But measuring ROI in this case can be tricky. For optimal results, should you hire a Coach with knowledge of your sector? Some would say you are looking for agreement and not challenge. Or maybe you should hire somebody who was working in a similar position? Or will that prevent him/her from thinking outside your box? The best athlete isn’t always the best Coach. Before choosing, think about the return you expect.

And know this. An executive Coach is not a Consultant. He/she will not tell you what to do and what to decide. You are at the top of your business and as I wrote before, your strengths are what brought you there. You are an expert in your field of work. You are leading a company. Your Coach should be an expert in enhancing performance. By challenging, reflecting, or maybe in saying just those things you don’t want to hear (and nobody dares saying). No hidden agenda. Facilitating you to reflect on your actions and the things triggering you. Striving for the best results possible.

Some figures

In brief, the standard formula for calculating ROI involves subtracting the costs of Coaching from the estimated value of the outcomes of Coaching and then expressing this as a percentage ((estimated Coaching benefits – costs of Coaching/costs of Coaching) x 100%) (Anthony M. Grant, 2012).

A broad range of ROI figures for Coaching has been reported. These include estimates of 221% (Phillips, 2007), 545% (McGovern et al., 2001) and 788% (Kampa-Kokesch & Anderson, 2001), with figures of between 500% and 700% commonly reported as being thé ROI for executive Coaching (Anderson, 2008) (Anthony M. Grant, 2012).

Although these amazing financial ROI results are no doubt great marketing numbers for executive Coaches, recent research questions the validity of it. Why? Let’s say during Coaching your executive closes a one million deal. What is the impact and merit of the Coaching? Unless issues are specifically and adequately addressed, the financial ROI metric has limited validity. Only in cases where there are specific interventions, ROI may be able to provide some indications (Anthony M. Grant, 2012).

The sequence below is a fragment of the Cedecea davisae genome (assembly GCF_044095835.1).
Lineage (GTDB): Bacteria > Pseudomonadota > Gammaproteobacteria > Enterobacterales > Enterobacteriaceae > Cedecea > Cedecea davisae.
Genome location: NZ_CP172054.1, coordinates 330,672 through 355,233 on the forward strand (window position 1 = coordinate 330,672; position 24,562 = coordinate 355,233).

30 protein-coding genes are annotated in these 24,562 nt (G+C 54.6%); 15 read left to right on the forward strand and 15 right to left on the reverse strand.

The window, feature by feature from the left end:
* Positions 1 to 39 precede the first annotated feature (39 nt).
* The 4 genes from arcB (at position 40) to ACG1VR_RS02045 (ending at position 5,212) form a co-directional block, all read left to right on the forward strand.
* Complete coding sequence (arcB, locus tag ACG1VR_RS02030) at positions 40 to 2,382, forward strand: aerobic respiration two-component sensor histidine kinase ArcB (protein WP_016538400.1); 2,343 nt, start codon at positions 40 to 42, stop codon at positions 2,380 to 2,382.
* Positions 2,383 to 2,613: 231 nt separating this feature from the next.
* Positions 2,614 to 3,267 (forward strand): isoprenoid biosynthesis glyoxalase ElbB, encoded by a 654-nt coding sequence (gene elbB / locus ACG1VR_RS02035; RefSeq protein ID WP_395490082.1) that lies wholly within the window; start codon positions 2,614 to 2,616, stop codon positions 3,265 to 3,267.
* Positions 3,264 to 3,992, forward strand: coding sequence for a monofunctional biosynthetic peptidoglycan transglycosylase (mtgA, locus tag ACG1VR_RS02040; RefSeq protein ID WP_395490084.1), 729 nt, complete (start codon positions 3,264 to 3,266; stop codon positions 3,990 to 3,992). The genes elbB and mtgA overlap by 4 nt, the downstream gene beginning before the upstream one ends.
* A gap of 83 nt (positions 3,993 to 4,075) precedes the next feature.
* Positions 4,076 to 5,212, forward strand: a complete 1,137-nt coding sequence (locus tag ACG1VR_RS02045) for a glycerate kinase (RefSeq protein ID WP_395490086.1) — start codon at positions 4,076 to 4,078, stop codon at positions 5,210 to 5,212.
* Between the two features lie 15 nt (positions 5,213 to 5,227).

And so the question remains, how to measure ROI?
And should we look at it from a purely financial point of view? Or is it much more than that?

Embedding results

My belief is there is no ROI at all if we don’t succeed at embedding the individual Coaching results into your sponsoring organization. Of course, your executive will “learn” a lot, be challenged, be stimulated, be motivated. But there is no use in executives leaving your company after being Coached. Or maybe there is.

I guarantee my Coachees 100% confidentiality of what is discussed in the one-on-one sessions. Reporting to all stakeholders happens mid- and end-Coaching and is always done by the executive. I am only a facilitator of this Coaching and feedback process. I do this because I am a strong believer that executive Coaching is not as much a process between executive and Coach in the first place. It is a process involving an entire organization. And in my opinion, the real Return On Investment of executive Coaching is a stronger and healthier organization. A great place to work.

Do you agree? Let me know what you see as the real ROI of executive Coaching. Is it financial? Is it well-being? Engagement? How did you experience added value and how did executive Coaching benefit your company results? Feel free to comment below in any language. All feedback is appreciated!

Sofie

Sofie Varrewaere is the founder of BigFish4.me. After studying a Master in Psychological and Pedagogical Sciences, she ogled into the magical world of Recruitment, Selection and HR Services. Working for the world leader in HR, she has always been in an advisory role in relation to the larger goals of several multinational organizations. In 2013 she started her own company in International executive Coaching. Doing what she is good at, challenging others as well as herself.